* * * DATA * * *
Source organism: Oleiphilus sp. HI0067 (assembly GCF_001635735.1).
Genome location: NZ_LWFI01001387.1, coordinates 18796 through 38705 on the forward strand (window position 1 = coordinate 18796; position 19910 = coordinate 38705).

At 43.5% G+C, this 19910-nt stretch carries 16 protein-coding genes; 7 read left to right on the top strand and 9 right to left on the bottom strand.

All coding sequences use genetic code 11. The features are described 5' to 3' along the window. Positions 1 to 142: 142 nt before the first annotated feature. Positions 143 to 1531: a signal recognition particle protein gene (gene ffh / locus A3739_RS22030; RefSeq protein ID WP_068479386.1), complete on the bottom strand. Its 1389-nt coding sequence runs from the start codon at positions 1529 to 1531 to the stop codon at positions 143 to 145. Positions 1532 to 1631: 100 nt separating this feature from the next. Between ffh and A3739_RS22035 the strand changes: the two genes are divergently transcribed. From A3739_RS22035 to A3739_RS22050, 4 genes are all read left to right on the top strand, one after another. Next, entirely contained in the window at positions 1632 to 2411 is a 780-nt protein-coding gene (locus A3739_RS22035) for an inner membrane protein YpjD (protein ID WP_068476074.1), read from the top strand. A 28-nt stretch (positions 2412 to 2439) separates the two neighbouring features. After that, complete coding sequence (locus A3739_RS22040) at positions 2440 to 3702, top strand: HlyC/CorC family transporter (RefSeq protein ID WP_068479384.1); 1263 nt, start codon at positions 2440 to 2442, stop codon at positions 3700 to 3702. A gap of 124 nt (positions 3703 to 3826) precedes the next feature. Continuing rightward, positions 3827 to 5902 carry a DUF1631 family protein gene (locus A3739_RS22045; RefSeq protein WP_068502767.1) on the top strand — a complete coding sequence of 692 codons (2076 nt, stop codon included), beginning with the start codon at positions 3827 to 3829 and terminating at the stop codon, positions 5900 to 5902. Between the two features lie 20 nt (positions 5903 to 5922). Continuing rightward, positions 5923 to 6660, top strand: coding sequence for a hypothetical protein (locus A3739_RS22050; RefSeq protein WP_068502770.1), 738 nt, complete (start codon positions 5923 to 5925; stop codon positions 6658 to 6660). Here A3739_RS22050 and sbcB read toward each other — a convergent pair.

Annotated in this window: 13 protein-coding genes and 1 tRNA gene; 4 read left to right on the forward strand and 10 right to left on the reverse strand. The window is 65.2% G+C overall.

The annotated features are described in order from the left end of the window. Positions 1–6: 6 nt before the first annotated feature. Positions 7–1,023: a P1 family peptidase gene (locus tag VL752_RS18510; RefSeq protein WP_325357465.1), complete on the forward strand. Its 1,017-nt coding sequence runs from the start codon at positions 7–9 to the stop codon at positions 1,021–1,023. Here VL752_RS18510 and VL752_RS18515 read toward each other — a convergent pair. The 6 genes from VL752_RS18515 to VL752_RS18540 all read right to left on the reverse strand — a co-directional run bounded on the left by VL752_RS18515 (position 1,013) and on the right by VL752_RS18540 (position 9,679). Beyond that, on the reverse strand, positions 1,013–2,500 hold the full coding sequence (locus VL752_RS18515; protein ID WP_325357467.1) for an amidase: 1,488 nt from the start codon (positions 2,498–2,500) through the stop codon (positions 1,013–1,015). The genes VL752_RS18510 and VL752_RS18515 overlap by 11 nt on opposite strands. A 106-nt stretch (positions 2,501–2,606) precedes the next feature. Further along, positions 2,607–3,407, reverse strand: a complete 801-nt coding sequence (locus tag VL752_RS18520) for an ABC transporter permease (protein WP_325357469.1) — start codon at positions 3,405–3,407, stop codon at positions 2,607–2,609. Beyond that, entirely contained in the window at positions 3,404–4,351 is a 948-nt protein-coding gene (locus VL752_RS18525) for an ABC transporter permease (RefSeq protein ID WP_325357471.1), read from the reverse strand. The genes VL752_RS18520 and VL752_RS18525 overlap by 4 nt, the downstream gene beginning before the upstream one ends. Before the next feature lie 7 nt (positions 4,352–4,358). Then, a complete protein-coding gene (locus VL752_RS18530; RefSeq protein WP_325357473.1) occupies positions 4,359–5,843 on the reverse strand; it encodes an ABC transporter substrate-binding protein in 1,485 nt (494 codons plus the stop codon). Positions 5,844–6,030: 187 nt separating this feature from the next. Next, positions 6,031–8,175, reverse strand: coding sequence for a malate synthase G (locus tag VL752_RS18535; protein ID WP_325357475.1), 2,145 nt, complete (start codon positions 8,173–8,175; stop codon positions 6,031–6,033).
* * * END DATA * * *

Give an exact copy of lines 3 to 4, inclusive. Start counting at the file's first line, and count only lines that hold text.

At 43.5% G+C, this 19910-nt stretch carries 16 protein-coding genes; 7 read left to right on the top strand and 9 right to left on the bottom strand.

All coding sequences use genetic code 11. The features are described 5' to 3' along the window. Positions 1 to 142: 142 nt before the first annotated feature. Positions 143 to 1531: a signal recognition particle protein gene (gene ffh / locus A3739_RS22030; RefSeq protein ID WP_068479386.1), complete on the bottom strand. Its 1389-nt coding sequence runs from the start codon at positions 1529 to 1531 to the stop codon at positions 143 to 145. Positions 1532 to 1631: 100 nt separating this feature from the next. Between ffh and A3739_RS22035 the strand changes: the two genes are divergently transcribed. From A3739_RS22035 to A3739_RS22050, 4 genes are all read left to right on the top strand, one after another. Next, entirely contained in the window at positions 1632 to 2411 is a 780-nt protein-coding gene (locus A3739_RS22035) for an inner membrane protein YpjD (protein ID WP_068476074.1), read from the top strand. A 28-nt stretch (positions 2412 to 2439) separates the two neighbouring features. After that, complete coding sequence (locus A3739_RS22040) at positions 2440 to 3702, top strand: HlyC/CorC family transporter (RefSeq protein ID WP_068479384.1); 1263 nt, start codon at positions 2440 to 2442, stop codon at positions 3700 to 3702. A gap of 124 nt (positions 3703 to 3826) precedes the next feature. Continuing rightward, positions 3827 to 5902 carry a DUF1631 family protein gene (locus A3739_RS22045; RefSeq protein WP_068502767.1) on the top strand — a complete coding sequence of 692 codons (2076 nt, stop codon included), beginning with the start codon at positions 3827 to 3829 and terminating at the stop codon, positions 5900 to 5902. Between the two features lie 20 nt (positions 5903 to 5922). Continuing rightward, positions 5923 to 6660, top strand: coding sequence for a hypothetical protein (locus A3739_RS22050; RefSeq protein WP_068502770.1), 738 nt, complete (start codon positions 5923 to 5925; stop codon positions 6658 to 6660). Here A3739_RS22050 and sbcB read toward each other — a convergent pair.